Civil War Sesquicentennial

Civil War historian Glenn W. LaFantasie has a thoughtful take on why Civil War reenactments aren’t necessarily appropriate to commemorate the war’s 150th anniversary. From his Salon article:

I’ve never attended a reenactment where the Confederate encampments are replete with compliant African-Americans portraying the slaves who actually accompanied their masters — officers and enlisted men — on the march. No doubt it’s hard to find modern African-Americans willing enough to play slaves alongside modern white Americans playing Confederate soldiers; in the actual Civil War, though, slaves often did all the hard work and toting, sometimes carrying their master’s musket, blanket roll, cooking utensils and the like. In the Union army, contraband (fugitive) slaves were sometimes put to use in equally menial ways. It’s telling, of course, that African-Americans don’t often attend Civil War battle reenactments. In fact, National Park Service statistics reveal that African-Americans rarely even visit Civil War battlefields. For good reason, modern blacks are a little sensitive about slavery and anything that seems to suggest — as reenactments most assuredly do — that the Civil War was all about battles, that each side fought with equal courage and grand moral purpose, and that the war had nothing to do with slavery or emancipation.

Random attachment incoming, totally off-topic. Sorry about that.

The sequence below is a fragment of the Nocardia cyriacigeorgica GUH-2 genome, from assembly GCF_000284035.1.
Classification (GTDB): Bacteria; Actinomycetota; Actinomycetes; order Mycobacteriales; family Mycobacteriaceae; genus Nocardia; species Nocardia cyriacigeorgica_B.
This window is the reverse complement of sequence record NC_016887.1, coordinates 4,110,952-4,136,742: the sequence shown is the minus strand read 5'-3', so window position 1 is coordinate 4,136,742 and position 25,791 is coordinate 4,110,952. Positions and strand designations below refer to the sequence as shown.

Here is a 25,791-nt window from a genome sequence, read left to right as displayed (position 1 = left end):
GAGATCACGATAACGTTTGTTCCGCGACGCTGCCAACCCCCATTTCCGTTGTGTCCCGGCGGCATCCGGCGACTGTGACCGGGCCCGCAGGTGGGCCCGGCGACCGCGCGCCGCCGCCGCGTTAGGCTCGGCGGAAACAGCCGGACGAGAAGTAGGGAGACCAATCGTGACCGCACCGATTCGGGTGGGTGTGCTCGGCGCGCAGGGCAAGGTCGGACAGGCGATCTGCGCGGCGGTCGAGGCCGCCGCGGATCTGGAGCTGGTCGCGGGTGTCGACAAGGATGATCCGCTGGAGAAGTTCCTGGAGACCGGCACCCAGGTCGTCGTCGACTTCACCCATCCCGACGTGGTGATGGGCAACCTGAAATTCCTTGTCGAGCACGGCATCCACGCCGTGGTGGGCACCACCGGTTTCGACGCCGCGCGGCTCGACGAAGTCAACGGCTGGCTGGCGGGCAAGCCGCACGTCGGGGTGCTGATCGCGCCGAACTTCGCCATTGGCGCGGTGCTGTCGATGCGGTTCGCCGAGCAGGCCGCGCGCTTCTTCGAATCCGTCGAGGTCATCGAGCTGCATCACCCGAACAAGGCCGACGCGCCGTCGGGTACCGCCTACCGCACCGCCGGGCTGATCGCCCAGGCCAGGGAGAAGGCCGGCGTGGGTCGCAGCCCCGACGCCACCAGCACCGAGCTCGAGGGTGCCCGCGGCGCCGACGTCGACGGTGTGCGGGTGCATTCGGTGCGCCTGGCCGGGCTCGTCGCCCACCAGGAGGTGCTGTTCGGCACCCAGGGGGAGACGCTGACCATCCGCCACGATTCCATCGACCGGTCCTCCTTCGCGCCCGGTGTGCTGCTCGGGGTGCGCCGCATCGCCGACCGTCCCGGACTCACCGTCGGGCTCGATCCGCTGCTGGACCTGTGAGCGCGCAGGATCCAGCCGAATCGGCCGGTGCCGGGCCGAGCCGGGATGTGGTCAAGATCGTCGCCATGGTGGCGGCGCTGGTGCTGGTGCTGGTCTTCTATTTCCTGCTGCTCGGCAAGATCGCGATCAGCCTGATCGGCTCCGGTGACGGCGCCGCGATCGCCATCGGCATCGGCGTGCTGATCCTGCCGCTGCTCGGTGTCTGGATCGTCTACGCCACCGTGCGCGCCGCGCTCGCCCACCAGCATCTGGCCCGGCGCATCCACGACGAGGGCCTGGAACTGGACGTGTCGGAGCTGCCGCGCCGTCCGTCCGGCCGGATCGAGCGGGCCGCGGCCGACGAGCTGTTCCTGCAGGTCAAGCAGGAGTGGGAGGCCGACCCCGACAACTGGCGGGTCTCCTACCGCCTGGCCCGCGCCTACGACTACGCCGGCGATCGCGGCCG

It also boggles the mind how over the next four years the nation is supposed to go about commemorating the war’s immense brutality. How, quite frankly, is one expected to commemorate the contents of the following letter, written by a Virginia soldier to his mother in 1864?

“I wrote you a few days ago after having received the sad news of my poor, dear brother’s death. I hope you received the letters. You do not know, dear Mother, how sad I am, and how deeply I feel the loss of him we all loved so dearly … The longer I live the more convinced am I that there is no real happiness in this world without the hope of heaven. I have tried for the last six months to live a better life, and I hope that God will aid me in the effort, and that when it may please him to take me, that I will have nothing to fear. You must remember, Mother, that you have five children left yet to comfort you and compare your condition with that of other Mothers who have had all [their sons] taken. Tell Lucy that she must remember she has two little children to live for. I know her affliction is too deep for utterance, and deeply do I feel for her. She and her little ones are dear, very dear, to me. Would that I could do a father’s part by them.”

I’d highly encourage you to go read the whole thing.

If you haven’t read it already, I’d also recommend reading Lisa Wade’s post on differing depictions of national tragedies.

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